That would mean about 115,000 cars — likely older models that would need significant work to bring emissions into compliance — could be taken off the road in an historic buyback. According to the report, the cars would be bought back by the automaker for their purchase price or by significantly discounting a new model for those owners.
In filing a lawsuit against the automaker Monday, the U.S. Environmental Protection Agency signaled that it may be at a standstill with the automaker in how to fix its cars, which could be prompting Volkswagen to consider the buy back.
In the lawsuit, the EPA alleges more than 580,000 cars are illegally cheating and asks a judge to consider fines that could be as high as $48 billion. While Volkswagen’s fine may not reach the theoretical maximum of well over $40 billion, Sueddeutsche Zeitung said the automaker may be bracing for a bigger hit than initially expected.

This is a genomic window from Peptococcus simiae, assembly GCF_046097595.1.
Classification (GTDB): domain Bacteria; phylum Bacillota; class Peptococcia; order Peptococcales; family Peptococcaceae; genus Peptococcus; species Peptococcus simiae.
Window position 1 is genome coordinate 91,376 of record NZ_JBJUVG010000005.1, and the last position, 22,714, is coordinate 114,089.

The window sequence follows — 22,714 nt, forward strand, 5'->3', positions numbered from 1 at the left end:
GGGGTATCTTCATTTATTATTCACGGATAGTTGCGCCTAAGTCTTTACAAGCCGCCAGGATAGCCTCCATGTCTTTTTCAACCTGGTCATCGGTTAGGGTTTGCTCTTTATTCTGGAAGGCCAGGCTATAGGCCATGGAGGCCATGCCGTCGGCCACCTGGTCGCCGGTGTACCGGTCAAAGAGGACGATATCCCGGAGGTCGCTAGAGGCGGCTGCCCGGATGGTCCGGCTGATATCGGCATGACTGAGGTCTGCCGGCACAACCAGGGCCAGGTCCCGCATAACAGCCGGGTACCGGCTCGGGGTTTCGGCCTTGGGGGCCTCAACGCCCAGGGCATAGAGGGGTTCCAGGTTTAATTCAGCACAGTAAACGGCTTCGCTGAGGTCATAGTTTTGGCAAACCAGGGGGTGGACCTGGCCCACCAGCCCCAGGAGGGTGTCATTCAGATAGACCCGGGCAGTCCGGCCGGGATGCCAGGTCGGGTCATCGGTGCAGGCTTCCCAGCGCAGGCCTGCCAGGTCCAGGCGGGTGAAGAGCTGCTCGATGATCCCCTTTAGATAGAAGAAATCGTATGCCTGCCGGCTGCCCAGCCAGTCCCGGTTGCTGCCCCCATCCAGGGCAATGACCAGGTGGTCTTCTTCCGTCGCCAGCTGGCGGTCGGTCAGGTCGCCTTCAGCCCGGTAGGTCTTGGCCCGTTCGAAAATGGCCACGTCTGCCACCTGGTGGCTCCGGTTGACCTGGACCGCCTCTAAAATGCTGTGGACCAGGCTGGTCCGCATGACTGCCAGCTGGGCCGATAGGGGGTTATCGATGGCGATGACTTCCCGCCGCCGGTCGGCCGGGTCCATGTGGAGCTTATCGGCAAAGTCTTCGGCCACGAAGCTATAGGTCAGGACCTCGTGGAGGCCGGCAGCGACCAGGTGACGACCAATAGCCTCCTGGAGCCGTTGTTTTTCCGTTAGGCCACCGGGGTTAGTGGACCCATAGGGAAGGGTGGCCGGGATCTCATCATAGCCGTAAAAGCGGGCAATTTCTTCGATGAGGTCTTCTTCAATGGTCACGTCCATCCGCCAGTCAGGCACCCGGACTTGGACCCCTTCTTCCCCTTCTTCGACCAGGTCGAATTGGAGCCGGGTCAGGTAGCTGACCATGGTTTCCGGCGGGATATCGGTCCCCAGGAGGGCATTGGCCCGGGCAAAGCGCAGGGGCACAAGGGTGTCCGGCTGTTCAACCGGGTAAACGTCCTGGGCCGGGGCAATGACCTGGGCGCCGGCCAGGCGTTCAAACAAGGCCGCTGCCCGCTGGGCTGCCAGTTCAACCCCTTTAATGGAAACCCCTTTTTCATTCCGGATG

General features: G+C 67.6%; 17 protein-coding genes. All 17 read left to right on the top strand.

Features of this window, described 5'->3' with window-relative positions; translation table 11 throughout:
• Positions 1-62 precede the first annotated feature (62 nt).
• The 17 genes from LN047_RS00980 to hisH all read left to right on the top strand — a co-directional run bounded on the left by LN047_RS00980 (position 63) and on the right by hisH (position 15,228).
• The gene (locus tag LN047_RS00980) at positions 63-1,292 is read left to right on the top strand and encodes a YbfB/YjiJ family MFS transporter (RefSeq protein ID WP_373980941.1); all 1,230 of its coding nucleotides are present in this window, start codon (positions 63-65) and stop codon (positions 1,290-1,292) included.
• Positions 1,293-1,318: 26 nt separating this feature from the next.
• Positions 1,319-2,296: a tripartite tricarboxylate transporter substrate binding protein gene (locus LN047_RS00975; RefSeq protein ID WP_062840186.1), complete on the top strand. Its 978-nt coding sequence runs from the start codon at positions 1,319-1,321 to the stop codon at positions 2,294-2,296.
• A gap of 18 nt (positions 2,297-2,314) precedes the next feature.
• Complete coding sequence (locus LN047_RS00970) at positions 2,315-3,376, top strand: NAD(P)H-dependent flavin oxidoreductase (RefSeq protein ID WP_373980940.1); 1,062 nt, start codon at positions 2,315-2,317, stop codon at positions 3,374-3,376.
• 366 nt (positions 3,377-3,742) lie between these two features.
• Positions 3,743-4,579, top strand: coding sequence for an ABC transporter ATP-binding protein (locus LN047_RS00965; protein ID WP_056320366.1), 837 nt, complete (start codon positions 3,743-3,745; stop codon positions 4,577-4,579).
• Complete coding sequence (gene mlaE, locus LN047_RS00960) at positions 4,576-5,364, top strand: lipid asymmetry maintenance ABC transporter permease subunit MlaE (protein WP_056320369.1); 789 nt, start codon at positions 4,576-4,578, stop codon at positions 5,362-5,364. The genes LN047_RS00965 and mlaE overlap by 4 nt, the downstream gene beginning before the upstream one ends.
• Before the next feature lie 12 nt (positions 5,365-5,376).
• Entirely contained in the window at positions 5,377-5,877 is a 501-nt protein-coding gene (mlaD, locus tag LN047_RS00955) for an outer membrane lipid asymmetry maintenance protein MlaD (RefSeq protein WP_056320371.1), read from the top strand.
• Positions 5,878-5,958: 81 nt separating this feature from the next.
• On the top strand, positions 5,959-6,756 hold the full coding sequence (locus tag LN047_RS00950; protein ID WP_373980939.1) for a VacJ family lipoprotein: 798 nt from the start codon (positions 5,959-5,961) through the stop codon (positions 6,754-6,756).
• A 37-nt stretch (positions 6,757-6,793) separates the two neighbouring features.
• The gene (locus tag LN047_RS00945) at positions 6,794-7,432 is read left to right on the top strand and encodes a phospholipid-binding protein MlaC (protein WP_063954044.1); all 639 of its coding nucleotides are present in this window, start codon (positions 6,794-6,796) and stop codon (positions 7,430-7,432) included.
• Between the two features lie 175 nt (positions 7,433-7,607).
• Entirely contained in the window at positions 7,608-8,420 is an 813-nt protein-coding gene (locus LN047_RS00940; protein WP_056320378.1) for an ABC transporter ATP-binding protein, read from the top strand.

The report from the German daily newspaper didn’t specifically cite any sources from within Volkswagen. The automaker did not immediately comment on the report.
Separately, the German newspaper reported that roughly 50 employees have come forward so far as part of the automaker’s amnesty program to admit some participation in Volkswagen’s cheating scheme.